Salmon Fly Depth & Sink Tips
By Jock Monteith 21st December 2019
The depth of your salmon fly is an important part of success in salmon fishing so in the next few paragraphs I'll give you a few of my own personal thoughts to hopefully clear up a few misconceptions on this fascinating topic.
Where Is Your Salmon Fly Fishing
It has become apparantly obvious over the years that although many salmon anglers fully understand all about the different densities and lengths of the sink tips that are available very few fully understand exactly where these tungsten impregnated sink tips are taking their salmon fly to in the water column in each and every differing water condition.
The Glass Of Water Grading System
These sinking tip additions which sometimes come as part of a Spey Line or Shooting Head 'system' as they're know these days are badged in various numbers and usually described typically as Type 3 or Type 6 etc. What these number are referring to is the depth of what a 1 inch cut section of this material would sink at if dropped into a glass of water i.e 3 inches or 6 inches per second. Therefore these digits bear zero reference as to the sink rate performance the same sink tip material would achieve in a flowing river.
Get Your Fly Onto The Salmon
Salmon as predators hunt from below so a salmon that's in a serious taking mood will come a long way up off the rivebed to intercept a salmon fly if it wants it enough. On other ocassions a fly that's fished too high above a disinterested fish won't even generate a flicker of its dorsal fin. In normal salmon fishing conditions like that you really need to be able to present your fly through the square metre of water right infront of the salmon nose for half a chance of the desired reaction.
Be Your Own Judge On Fly Depth
I honestly believe that some of the salmon fishing book authors either have caught few salmon or had consumed far too many drams while they were writing. For example, 'deep & slow' in the early cold Spring and floating lines in the warm Summer water are logically inaccurate as there's much more chance of a salmon positioning itself high in the very cold water months where the warmer thermals are located as there is of a salmon lying deep on the bottom of the riverbed where the cooler water is to be found through the warmer Summer months.
Logical Salmon Fly Positioning
Let good old logic be your judge and these above contraditctions are more than likely because the authors never truly knew where their salmon fly was really fishing when they caught salmon as a heavy sunk line in the big water of Spring in any pool with half a flow will only be 'flight pathing' your fly about a foot down even though giving the angler the impression of a much deeper swim. A floating line in Summer on some of the shallower Scottish rivers will obviously place the salmon fly close enough to salmon unless its a deeper pool when the fly will fish way up too high over their heads.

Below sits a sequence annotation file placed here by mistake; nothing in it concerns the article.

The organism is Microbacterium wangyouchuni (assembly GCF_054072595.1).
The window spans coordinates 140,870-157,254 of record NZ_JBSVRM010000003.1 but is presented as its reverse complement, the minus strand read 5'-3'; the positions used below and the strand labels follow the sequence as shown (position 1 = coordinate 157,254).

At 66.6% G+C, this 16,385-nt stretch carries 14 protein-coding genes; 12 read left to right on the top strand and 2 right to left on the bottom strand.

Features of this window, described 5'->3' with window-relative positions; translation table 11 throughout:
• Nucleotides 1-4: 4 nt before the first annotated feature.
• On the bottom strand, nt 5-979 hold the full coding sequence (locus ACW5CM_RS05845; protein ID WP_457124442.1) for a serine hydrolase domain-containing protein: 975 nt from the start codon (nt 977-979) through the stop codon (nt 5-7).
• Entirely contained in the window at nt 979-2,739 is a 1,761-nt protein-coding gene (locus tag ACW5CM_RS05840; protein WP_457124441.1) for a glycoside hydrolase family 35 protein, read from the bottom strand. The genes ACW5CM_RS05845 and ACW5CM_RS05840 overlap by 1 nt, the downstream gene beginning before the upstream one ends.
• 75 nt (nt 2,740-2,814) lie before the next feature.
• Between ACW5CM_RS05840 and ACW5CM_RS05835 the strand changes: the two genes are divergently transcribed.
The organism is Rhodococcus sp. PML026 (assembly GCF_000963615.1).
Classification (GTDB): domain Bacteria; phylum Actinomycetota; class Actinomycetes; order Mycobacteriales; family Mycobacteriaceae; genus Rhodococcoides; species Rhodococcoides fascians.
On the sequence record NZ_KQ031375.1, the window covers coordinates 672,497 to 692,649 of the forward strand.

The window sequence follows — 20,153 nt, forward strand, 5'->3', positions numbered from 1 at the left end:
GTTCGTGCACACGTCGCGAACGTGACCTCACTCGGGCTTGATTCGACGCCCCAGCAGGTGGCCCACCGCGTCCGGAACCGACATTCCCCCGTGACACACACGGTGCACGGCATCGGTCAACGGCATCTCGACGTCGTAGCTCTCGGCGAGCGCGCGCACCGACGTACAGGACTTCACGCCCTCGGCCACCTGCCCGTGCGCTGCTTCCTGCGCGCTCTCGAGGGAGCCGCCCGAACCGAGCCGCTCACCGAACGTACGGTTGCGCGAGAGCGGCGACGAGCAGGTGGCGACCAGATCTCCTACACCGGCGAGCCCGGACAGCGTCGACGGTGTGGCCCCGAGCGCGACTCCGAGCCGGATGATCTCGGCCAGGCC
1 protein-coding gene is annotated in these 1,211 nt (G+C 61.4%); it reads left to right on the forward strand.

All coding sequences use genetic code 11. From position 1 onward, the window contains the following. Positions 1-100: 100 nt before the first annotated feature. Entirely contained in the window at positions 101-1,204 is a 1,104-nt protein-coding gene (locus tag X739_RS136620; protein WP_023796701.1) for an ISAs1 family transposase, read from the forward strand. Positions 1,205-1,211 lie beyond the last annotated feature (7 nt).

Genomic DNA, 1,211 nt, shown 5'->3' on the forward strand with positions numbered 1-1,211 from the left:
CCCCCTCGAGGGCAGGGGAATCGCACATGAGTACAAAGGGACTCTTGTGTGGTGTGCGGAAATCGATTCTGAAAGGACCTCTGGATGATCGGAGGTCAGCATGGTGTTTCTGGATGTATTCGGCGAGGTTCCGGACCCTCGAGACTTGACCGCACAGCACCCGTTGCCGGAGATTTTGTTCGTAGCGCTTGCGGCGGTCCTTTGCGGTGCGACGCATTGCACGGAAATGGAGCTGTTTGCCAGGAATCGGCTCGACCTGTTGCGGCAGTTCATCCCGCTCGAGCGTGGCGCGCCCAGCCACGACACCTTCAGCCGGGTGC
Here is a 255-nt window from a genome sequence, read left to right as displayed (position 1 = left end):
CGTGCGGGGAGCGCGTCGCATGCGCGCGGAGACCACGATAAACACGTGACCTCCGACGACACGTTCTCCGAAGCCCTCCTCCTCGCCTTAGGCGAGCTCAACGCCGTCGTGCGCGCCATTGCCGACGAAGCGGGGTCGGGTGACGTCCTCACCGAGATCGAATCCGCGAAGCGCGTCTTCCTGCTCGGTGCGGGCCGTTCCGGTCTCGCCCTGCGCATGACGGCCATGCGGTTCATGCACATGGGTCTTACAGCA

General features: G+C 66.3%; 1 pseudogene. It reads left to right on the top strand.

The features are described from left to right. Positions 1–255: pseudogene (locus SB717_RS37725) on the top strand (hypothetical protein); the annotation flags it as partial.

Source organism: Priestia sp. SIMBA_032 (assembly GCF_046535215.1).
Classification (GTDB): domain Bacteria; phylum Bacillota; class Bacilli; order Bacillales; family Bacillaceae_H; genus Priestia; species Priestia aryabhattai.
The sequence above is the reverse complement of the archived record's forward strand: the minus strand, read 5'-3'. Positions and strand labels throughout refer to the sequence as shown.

Fly Line Leader Weight Selection
The other factors to undertand about fly fishing for salmon with sink tips or a full floatring line is to know what length of leader to use. The rule of thumb is to shorten the leader down to as little as 3 or 4ft if you're fishing a heavy sink tip as you don't want the fast sinking tip down deep and the fly still riding high because your leader is too long. With a higher fishing sink tip a 5ft to 6ft leader or a 10ft leader with a full floating line is normally about right.
Maxima Chameleon Leader Material
Leader strength selection should be all about the weight of the fly you're fishing as you'll need a bulky leader to transfer the engery to the fly as a light leader just will not be able to do that effectively. With a copper 2 inch tube fly I'd personally be using 4ft of 25lbs Maxima Chameleon monafilament to get the energy transfer turnover bang on. With a light size 9 or 11 late Spring or Summer fly on the Tay I'd be fishing between 15lbs & 18lbs Maxima and nothing lighter than that in case a high teenager or bigger salmon has a go as I don't want to wait until after spawning time to have a chance of landing it!
Use Fluorocarbon At Your Own Risk
I've never been a fan of fluorocarbon as it's no where near as reliable as Maxima for various reasons and I've personally seen far too many salmon escape capture even though it'll suit a tackle dealer to sell it! When I was a young salmon fisher and part time River Tay Summer ghillie in the 70's good old Maxima was doing a reliable job then just as it does today for many Tay ghillies so on the basis that 'if it's not broken (excuse the pun) then why fix it'.
Sometimes Salmon Are Not Leader Shy
One of the anglers was dropped off on the far side of the Tay one morning before the ghillie went boat fishing to the other end of the beat. The angler landed a salmon even though when he started to fish he got his fly snagged and lost the only leader he had as he'd forgot to lift his spare leader material from his car boot that morning. He had in desperation stripped back a few inches of the pvc coating from the front of his fly line and tied a fly onto the braided core!
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